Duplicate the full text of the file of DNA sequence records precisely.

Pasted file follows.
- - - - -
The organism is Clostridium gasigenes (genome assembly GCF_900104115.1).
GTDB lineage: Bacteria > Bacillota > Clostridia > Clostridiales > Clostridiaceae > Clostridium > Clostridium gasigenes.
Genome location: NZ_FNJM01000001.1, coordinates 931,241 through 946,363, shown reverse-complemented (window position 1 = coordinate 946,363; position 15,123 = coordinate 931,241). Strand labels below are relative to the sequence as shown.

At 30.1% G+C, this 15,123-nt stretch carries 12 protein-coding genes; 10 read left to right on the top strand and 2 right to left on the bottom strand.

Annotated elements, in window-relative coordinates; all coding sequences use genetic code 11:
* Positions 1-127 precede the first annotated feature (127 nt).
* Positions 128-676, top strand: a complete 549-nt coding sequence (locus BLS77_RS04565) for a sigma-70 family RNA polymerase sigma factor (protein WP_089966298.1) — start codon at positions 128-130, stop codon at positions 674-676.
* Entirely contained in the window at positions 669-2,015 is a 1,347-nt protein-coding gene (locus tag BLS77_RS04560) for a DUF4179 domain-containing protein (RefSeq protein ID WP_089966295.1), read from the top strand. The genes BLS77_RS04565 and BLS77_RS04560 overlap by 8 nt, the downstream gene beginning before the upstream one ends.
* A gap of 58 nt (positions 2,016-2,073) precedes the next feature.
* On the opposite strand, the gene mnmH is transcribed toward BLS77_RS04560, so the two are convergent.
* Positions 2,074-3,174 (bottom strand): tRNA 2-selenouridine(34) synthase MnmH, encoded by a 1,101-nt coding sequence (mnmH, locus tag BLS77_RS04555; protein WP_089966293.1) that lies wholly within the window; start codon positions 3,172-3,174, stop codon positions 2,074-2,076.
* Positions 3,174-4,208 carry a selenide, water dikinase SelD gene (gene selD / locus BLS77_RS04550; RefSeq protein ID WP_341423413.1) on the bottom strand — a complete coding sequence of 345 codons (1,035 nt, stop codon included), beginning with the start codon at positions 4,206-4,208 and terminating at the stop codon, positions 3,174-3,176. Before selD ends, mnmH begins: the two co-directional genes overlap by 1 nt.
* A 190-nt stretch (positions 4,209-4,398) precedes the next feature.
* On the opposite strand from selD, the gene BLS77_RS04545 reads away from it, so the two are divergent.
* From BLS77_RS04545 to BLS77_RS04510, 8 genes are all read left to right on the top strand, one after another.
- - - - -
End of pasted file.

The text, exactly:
The organism is Clostridium gasigenes (genome assembly GCF_900104115.1).
GTDB lineage: Bacteria > Bacillota > Clostridia > Clostridiales > Clostridiaceae > Clostridium > Clostridium gasigenes.
Genome location: NZ_FNJM01000001.1, coordinates 931,241 through 946,363, shown reverse-complemented (window position 1 = coordinate 946,363; position 15,123 = coordinate 931,241). Strand labels below are relative to the sequence as shown.

At 30.1% G+C, this 15,123-nt stretch carries 12 protein-coding genes; 10 read left to right on the top strand and 2 right to left on the bottom strand.

Annotated elements, in window-relative coordinates; all coding sequences use genetic code 11:
* Positions 1-127 precede the first annotated feature (127 nt).
* Positions 128-676, top strand: a complete 549-nt coding sequence (locus BLS77_RS04565) for a sigma-70 family RNA polymerase sigma factor (protein WP_089966298.1) — start codon at positions 128-130, stop codon at positions 674-676.
* Entirely contained in the window at positions 669-2,015 is a 1,347-nt protein-coding gene (locus tag BLS77_RS04560) for a DUF4179 domain-containing protein (RefSeq protein ID WP_089966295.1), read from the top strand. The genes BLS77_RS04565 and BLS77_RS04560 overlap by 8 nt, the downstream gene beginning before the upstream one ends.
* A gap of 58 nt (positions 2,016-2,073) precedes the next feature.
* On the opposite strand, the gene mnmH is transcribed toward BLS77_RS04560, so the two are convergent.
* Positions 2,074-3,174 (bottom strand): tRNA 2-selenouridine(34) synthase MnmH, encoded by a 1,101-nt coding sequence (mnmH, locus tag BLS77_RS04555; protein WP_089966293.1) that lies wholly within the window; start codon positions 3,172-3,174, stop codon positions 2,074-2,076.
* Positions 3,174-4,208 carry a selenide, water dikinase SelD gene (gene selD / locus BLS77_RS04550; RefSeq protein ID WP_341423413.1) on the bottom strand — a complete coding sequence of 345 codons (1,035 nt, stop codon included), beginning with the start codon at positions 4,206-4,208 and terminating at the stop codon, positions 3,174-3,176. Before selD ends, mnmH begins: the two co-directional genes overlap by 1 nt.
* A 190-nt stretch (positions 4,209-4,398) precedes the next feature.
* On the opposite strand from selD, the gene BLS77_RS04545 reads away from it, so the two are divergent.
* From BLS77_RS04545 to BLS77_RS04510, 8 genes are all read left to right on the top strand, one after another.